Cohen, Hillel. Army of Shadows: Palestinian Collaboration with Zionism, 1917-1948. University of California Press, 2008, 314 pp. Using primarily Arabic sources, the author focuses on how Jewish nation-building was aided by Arabs living in Palestine. He is careful to make distinctions between those who helped the Zionists strictly out of financial motivation and those who were interested in sustaining relations with Jews as they slowly built the nucleus for a state. It is highly readable and contains a bibliography well worth using if looking at the social and political interactions of the communities during the Mandate Period.

Dinur, Ben Zion.  Israel and the Diaspora, Philadelphia, Jewish Publication Society, 1969, 206 pp. This is a short and engrossing history of the Jewish world in three time periods: Israel in the Diaspora, The Modern Period, and the Rebirth of Israel.  Dinur is a devoted Zionist historian. He is descriptive and analytical in demonstrating how Jews stayed a people and connected to the land of Israel. Dinur “found” Zionism in every period of Jewish history.  For him Jewish historiography was wrapped in Jewish identity to Eretz Yisrael. Dinur was Minister of Education and Culture in Israel from 1951-1955.

Dowty, Alan. The Jewish State: A Century Later. University of California Press, 1998, 337 pp., with index. Comprising ten chapters and an epilogue, this readable book places the ultimate success of Zionism and Israel in Jewish history, particularly an evolution of Jewish peoplehood. Jewish survival required establishing self-governing mechanisms where reliance upon one another was necessary in order to survive as persecuted minorities wherever they lived previously. He concentrates on how Zionists and Israelis built a civil and civic society and practiced democratic means that threaded together the varieties of Zionism. His chapters on societal divisions, religion, Arabs in Israel, and Israel between the 1967 War and Israel’s century celebration in 1997 are indeed worthy. The bibliography he presents is encompassing and provides a particularly useful beginning for a deeper glimpse into Israel, its people, and the issues that shaped it.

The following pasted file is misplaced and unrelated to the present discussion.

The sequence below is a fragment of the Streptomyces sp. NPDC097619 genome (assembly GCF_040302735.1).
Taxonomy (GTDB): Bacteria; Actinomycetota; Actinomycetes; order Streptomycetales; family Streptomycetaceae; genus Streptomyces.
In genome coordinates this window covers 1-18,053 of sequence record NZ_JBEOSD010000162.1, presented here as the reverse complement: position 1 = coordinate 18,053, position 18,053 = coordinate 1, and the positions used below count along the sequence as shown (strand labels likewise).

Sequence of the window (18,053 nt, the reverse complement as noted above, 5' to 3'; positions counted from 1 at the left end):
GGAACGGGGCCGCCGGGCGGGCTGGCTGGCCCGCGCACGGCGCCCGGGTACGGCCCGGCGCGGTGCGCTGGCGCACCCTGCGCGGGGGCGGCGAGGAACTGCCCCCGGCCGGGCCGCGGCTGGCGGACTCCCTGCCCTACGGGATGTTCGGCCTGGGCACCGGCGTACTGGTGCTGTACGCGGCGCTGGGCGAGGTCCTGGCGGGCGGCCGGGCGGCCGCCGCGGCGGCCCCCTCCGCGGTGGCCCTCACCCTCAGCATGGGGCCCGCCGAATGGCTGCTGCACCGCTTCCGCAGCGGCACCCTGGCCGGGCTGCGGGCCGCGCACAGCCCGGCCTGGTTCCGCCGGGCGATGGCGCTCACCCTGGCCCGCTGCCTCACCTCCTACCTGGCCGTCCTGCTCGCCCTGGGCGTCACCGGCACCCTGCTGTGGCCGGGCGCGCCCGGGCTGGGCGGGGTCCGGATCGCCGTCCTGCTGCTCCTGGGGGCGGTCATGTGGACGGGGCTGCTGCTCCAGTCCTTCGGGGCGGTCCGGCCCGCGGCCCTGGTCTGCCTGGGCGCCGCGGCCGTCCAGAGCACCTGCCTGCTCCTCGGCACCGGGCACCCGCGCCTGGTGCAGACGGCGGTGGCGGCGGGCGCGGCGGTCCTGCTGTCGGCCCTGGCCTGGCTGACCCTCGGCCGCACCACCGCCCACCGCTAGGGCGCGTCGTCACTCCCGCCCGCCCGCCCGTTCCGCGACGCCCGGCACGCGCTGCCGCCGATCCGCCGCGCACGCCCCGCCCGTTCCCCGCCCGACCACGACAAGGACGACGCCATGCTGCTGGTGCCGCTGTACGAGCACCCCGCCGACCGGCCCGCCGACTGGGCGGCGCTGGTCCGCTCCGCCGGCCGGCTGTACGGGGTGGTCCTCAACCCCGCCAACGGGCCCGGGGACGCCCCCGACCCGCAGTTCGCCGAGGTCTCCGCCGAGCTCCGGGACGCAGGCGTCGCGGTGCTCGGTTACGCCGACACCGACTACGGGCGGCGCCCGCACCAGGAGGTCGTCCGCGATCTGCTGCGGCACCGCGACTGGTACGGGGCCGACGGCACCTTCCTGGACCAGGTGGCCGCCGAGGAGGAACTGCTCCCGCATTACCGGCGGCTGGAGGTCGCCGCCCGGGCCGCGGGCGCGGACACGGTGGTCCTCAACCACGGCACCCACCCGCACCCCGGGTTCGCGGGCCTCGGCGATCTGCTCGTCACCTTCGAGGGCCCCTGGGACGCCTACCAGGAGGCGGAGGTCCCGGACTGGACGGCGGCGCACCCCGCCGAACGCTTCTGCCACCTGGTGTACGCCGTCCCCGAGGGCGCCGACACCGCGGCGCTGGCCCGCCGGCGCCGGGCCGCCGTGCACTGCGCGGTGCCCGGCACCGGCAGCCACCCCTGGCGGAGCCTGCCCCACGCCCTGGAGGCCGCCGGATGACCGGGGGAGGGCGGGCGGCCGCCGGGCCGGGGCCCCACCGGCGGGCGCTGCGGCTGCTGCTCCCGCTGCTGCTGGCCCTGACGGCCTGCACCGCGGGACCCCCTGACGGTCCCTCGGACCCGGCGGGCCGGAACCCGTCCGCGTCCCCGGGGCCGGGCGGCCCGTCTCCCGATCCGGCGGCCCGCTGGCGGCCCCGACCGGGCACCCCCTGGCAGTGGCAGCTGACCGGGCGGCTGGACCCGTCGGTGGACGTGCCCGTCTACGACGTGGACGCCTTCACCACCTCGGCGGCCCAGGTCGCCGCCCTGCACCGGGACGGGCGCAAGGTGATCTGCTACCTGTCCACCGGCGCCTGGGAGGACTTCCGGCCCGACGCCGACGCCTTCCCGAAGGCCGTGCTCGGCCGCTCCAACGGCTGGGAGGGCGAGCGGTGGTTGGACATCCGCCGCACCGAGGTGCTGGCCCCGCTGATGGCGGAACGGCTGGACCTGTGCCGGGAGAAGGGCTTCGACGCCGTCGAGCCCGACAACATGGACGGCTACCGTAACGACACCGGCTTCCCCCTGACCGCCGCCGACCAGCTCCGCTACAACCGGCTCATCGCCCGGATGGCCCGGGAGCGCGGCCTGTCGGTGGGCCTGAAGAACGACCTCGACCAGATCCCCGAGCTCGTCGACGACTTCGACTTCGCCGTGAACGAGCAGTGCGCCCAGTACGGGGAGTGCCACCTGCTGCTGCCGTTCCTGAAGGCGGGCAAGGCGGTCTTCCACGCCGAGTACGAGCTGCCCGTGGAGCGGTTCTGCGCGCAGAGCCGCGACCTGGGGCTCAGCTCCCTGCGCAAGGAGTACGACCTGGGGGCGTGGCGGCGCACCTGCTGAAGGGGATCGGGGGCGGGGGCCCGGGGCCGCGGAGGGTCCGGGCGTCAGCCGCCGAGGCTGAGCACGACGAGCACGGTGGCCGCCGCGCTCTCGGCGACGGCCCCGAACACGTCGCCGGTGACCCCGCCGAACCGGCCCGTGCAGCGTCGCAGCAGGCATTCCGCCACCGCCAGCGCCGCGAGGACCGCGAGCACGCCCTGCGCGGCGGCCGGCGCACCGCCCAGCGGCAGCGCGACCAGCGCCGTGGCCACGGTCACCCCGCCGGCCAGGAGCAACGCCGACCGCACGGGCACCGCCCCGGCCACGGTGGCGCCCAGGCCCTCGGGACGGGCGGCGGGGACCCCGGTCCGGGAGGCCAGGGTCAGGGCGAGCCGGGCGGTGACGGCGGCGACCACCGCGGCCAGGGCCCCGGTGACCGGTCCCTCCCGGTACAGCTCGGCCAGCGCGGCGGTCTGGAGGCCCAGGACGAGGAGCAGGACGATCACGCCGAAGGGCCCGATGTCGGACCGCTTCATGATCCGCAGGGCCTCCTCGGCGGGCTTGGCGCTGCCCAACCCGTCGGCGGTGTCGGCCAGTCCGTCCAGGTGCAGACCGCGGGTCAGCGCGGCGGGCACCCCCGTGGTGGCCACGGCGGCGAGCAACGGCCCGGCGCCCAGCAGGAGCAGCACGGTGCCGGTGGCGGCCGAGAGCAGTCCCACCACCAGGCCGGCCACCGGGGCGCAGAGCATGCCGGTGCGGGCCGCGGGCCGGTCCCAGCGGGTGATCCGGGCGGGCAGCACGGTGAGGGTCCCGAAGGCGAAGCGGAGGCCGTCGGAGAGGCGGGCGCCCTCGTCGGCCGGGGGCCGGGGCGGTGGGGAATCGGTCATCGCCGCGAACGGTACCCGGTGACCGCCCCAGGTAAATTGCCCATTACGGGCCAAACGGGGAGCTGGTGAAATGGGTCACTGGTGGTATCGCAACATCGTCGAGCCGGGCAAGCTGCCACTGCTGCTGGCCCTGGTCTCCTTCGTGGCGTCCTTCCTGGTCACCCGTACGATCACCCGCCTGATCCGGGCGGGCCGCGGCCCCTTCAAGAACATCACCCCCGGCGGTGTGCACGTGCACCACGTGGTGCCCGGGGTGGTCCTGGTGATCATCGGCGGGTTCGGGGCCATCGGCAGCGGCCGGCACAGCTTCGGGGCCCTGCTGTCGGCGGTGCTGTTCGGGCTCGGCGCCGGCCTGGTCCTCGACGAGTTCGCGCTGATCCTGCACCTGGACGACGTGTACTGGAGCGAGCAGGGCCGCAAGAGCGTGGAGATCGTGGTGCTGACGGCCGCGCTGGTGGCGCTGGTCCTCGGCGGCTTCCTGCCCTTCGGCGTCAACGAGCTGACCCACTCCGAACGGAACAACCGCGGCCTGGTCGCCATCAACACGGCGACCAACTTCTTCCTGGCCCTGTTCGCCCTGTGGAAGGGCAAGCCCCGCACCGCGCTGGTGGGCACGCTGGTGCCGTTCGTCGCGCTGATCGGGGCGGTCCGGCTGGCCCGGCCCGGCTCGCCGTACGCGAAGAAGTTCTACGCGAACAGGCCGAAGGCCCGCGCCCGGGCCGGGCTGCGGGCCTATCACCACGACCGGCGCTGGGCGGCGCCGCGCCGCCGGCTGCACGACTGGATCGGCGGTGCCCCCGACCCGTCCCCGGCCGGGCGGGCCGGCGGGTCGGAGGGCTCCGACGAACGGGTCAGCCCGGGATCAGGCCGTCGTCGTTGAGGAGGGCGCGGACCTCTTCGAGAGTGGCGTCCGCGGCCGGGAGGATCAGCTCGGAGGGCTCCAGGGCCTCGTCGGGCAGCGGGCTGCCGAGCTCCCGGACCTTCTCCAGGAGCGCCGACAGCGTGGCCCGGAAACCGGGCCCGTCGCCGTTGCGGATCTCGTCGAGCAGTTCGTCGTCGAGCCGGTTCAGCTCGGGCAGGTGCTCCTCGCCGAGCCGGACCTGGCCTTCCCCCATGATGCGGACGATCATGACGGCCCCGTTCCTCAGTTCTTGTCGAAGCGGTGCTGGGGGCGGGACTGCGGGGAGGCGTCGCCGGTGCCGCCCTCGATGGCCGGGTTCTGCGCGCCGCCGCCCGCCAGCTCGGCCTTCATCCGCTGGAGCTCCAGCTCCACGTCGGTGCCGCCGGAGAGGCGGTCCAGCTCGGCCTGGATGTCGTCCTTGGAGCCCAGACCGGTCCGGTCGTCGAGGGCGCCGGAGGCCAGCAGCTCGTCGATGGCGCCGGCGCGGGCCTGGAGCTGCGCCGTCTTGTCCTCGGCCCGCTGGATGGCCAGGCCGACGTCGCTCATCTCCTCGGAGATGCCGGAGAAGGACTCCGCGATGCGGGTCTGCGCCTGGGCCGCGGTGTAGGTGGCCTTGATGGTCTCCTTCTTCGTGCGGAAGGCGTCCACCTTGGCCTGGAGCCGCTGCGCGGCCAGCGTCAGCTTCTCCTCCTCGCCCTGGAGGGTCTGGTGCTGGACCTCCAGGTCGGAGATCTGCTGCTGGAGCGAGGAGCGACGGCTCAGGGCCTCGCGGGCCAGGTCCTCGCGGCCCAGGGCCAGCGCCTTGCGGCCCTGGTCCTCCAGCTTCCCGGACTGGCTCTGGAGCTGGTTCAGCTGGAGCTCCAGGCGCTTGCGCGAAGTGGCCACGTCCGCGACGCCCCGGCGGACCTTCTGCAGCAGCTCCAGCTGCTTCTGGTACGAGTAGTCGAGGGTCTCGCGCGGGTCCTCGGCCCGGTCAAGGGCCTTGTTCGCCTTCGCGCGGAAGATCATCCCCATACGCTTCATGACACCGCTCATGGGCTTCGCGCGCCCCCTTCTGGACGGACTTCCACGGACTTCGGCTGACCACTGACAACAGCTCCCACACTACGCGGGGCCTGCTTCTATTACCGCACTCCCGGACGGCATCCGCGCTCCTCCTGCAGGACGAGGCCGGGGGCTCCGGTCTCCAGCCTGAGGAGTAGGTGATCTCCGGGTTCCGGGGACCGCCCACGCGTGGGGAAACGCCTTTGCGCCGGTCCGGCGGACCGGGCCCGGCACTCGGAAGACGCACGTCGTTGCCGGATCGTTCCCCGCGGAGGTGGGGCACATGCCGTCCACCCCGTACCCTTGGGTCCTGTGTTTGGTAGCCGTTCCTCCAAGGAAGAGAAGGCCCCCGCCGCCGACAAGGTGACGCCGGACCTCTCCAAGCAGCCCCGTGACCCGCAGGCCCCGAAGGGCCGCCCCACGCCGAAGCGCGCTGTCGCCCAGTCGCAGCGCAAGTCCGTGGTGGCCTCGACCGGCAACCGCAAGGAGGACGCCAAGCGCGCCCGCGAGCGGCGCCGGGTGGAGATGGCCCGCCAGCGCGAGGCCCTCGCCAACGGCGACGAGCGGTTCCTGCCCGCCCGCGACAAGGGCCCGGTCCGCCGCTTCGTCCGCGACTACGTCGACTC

Eisentadt, Shmuel N. The Absorption of Immigrants: A Comparative Study Based Mainly on the Jewish Community in Palestine and the State of Israel. London: Routledge and Kegan Paul, Ltd., 1954, 275 pp. This is the best book on Jewish immigration to Palestine during the Yishuv and the first years of statehood and was written by a world class Israeli sociologist. Analyses of why immigration took place, how it was managed, types of immigrants, and case studies are lucidly included.